In early February, an 18-year-old German security researcher named Linus Henze demonstrated a macOS attack that would allow a malicious application to grab passwords from Apple's protected keychain. "You know, the ones 'securely' stored so that no one can steal them :)" he wrote. Dubbed KeySteal, the attack called attention to the fact that the macOS keychain makes a very attractive target for hackers. Apple patched the flaw that KeySteal was exploiting at the end of March.
Initially, Henze refused to share details of his hack with Apple, telling media outlets that it was because the company does not have a bug bounty program for macOS. Now, having eventually changed his mind and revealed it to Apple, he is also showing exactly how it works at the Objective by the Sea Mac security conference in Monaco this weekend.
Apple's keychain is essentially a native macOS password manager. Even if you don't use it as your primary password organizer, there's probably still sensitive stuff in there: The keychain is so seamlessly integrated into macOS that you may have saved some login credentials there without realizing it. The service can also store digital certificates used in web encryption and be used to manage public and private keys for encryption. Basically, it's a reliably fruitful target for an attacker to hit, and other researchers have warned about keychain attacks in the past.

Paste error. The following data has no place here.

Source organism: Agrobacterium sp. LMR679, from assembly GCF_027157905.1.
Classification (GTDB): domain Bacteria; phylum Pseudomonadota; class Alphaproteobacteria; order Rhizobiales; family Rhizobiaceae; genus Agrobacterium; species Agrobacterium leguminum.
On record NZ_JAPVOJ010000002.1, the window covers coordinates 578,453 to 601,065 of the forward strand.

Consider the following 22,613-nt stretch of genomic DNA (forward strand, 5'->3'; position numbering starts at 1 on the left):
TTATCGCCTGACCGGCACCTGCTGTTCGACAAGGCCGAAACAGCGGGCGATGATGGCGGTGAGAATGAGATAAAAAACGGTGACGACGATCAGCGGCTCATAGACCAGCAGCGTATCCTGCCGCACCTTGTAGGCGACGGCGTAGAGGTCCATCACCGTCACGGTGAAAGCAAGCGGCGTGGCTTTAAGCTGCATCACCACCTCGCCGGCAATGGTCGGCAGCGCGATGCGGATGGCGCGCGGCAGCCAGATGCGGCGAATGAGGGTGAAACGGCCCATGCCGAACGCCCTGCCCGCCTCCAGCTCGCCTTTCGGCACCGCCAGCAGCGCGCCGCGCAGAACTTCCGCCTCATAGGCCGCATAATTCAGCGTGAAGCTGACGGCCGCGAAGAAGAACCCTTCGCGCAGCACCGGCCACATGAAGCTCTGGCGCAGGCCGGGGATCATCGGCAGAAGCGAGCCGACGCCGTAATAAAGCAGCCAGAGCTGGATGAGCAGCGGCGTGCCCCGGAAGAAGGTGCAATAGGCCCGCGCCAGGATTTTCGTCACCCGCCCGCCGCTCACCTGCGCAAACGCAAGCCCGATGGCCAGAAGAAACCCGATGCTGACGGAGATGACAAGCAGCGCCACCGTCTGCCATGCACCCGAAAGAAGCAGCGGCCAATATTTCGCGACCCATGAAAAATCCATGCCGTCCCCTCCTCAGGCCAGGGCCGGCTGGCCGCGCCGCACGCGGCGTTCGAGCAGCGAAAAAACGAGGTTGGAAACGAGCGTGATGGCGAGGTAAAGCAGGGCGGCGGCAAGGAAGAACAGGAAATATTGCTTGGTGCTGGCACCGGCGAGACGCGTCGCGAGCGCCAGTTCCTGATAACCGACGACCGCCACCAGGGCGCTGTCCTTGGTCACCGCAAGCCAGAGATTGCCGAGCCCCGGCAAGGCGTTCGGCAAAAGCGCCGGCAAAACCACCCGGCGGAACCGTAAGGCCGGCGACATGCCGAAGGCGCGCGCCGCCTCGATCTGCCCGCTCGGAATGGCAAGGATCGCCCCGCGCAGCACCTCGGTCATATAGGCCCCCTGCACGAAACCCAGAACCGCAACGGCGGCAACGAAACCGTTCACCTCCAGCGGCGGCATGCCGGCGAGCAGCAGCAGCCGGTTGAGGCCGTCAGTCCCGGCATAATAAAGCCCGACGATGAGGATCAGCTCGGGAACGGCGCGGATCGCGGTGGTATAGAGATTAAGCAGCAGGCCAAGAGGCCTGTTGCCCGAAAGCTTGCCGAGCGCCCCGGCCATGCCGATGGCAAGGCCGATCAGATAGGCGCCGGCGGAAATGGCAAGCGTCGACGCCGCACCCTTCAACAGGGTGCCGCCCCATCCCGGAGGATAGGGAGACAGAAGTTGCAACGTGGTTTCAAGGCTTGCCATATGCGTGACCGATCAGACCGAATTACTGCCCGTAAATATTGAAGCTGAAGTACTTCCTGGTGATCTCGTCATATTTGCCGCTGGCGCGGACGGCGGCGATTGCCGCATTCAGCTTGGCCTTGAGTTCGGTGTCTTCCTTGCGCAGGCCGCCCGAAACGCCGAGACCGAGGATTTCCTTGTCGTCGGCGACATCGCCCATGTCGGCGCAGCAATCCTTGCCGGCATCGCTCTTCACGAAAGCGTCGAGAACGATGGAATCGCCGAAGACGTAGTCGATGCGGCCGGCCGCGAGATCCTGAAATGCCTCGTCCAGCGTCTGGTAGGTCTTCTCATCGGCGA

Lily Hay Newman covers information security, digital privacy, and hacking for WIRED.
"I think the keychain is really good, because it’s way better storing your passwords in the keychain than to reuse all your passwords," Henze told WIRED ahead of his talk. "But I show how I exploited the keychain, how I found the bug, and how the full exploit works. I think the vulnerability has been in macOS for a long time, maybe five years or perhaps more."
While it's always possible someone else discovered and exploited the KeySteal vulnerability before Apple patched it, Henze says he thinks it's unlikely. Most attackers focus on finding bugs that give them fundamental access to the kernel, the control program at the heart of an operating system. A kernel bug would give an attacker access to the keychain anyway, along with everything else.
KeySteal is limited to accessing the keychain, but it would be an effective attack for anyone who happened upon the bug. It does require tricking a target into downloading an app that secretly contains the malicious KeySteal exploit, but that’s a strategy hackers successfully use all the time.
The KeySteal attack works by exploiting a flaw that is not in Apple’s keychain itself, but in a security service that facilitates connections between the keychain and other macOS applications. Henze says that he found the bug while looking at the security of the "sandbox" that constrains web applications running in Safari. A sandbox is a sort of walled garden that keeps programs from being able to access other parts of a system. This way, if a program has a vulnerability, an attacker exploiting it still won't be able to get beyond its sandbox to do larger damage.